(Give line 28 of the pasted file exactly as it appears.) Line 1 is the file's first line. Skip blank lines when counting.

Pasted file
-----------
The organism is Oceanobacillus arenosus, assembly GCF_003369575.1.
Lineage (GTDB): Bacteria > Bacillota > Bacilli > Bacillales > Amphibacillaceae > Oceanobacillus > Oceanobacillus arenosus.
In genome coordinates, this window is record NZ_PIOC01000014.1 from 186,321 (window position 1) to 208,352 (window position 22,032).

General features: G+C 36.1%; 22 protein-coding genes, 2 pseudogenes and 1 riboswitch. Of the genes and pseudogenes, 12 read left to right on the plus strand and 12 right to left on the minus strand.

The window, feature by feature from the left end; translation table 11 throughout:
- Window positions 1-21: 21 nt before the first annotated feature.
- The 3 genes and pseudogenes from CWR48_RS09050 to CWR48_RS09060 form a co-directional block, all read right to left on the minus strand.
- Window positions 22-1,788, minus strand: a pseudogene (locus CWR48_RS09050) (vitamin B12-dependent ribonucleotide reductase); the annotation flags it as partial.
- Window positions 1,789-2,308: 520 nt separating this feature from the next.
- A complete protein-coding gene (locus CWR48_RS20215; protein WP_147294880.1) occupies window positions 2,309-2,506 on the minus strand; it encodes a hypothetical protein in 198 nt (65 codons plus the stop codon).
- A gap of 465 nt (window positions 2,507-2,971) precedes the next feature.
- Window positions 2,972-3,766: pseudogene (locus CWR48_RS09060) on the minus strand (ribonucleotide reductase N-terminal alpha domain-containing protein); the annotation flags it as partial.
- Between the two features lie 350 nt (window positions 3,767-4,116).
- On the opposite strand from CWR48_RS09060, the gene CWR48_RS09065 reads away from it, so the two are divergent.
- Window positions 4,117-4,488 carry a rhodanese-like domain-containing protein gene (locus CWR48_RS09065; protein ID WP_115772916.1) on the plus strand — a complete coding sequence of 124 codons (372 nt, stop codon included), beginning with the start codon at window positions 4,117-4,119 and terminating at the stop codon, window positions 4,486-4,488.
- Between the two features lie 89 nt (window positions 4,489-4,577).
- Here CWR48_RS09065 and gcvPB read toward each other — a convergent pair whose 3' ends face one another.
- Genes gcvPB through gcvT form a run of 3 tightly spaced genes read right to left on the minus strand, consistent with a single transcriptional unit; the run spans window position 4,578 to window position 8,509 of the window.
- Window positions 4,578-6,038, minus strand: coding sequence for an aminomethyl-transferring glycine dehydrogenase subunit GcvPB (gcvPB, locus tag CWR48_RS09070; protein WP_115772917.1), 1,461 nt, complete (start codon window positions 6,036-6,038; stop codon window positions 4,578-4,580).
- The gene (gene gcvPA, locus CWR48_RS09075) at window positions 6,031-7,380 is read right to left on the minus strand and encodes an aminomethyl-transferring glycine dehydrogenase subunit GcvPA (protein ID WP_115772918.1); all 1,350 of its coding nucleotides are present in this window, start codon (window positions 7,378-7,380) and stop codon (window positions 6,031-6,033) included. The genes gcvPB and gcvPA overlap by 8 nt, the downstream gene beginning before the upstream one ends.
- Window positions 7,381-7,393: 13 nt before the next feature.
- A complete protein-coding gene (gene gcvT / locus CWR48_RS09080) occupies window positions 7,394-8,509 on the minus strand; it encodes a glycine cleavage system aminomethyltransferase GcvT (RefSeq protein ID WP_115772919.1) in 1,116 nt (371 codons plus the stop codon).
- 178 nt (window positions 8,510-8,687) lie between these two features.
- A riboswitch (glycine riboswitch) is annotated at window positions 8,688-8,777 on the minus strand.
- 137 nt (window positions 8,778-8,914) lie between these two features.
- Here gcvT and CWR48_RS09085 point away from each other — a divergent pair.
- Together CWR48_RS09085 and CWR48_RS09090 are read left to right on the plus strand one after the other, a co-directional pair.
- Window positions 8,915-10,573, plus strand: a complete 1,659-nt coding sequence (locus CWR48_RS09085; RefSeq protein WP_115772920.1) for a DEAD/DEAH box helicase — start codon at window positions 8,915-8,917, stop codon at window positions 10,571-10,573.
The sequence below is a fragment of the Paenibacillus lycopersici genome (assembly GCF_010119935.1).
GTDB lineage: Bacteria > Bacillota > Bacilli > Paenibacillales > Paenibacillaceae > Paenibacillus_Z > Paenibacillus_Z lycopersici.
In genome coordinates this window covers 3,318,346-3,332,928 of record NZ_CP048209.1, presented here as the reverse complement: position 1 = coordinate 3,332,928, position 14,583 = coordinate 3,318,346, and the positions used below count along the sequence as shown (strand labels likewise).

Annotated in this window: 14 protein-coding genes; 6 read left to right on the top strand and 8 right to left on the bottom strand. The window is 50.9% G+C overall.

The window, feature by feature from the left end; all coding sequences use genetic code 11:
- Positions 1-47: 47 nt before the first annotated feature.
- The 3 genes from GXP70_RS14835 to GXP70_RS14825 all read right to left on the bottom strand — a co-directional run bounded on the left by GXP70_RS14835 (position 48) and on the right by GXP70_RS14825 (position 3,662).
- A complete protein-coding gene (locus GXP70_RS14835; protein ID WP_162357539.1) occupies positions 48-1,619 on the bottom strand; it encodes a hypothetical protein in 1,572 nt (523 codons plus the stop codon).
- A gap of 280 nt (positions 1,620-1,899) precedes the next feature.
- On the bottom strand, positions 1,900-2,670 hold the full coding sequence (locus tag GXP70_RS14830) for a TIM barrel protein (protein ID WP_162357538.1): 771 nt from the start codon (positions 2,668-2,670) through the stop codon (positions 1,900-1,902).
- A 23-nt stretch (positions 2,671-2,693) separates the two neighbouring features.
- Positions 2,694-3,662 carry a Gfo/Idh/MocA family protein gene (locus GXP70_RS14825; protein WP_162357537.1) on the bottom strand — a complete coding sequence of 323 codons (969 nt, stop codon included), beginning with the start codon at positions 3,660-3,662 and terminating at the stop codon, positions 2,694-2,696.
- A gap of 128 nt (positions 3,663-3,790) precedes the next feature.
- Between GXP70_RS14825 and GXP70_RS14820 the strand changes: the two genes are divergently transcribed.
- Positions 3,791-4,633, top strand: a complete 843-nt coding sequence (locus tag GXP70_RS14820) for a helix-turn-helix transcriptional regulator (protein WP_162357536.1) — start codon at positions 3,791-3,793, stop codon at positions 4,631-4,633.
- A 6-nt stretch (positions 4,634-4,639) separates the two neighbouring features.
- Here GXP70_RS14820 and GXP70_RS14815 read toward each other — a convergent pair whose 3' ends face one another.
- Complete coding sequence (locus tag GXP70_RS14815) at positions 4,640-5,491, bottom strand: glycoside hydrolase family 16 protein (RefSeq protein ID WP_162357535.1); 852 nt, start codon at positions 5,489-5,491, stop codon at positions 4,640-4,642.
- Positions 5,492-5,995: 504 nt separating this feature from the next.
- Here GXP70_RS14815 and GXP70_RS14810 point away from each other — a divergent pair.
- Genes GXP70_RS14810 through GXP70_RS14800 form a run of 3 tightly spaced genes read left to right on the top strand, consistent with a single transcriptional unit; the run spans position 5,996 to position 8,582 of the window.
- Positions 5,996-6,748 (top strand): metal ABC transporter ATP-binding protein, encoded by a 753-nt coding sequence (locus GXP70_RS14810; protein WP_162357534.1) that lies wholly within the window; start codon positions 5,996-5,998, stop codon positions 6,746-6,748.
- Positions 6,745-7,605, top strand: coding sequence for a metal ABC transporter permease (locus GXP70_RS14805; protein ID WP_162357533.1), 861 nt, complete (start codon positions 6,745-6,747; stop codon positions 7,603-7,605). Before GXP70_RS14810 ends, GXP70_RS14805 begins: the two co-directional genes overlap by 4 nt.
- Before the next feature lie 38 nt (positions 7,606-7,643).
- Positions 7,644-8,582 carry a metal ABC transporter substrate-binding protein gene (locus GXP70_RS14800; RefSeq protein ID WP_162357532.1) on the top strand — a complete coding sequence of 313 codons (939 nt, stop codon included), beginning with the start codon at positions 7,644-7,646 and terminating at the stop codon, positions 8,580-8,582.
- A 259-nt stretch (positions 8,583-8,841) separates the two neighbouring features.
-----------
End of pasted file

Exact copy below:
- Window positions 8,915-10,573, plus strand: a complete 1,659-nt coding sequence (locus CWR48_RS09085; RefSeq protein WP_115772920.1) for a DEAD/DEAH box helicase — start codon at window positions 8,915-8,917, stop codon at window positions 10,571-10,573.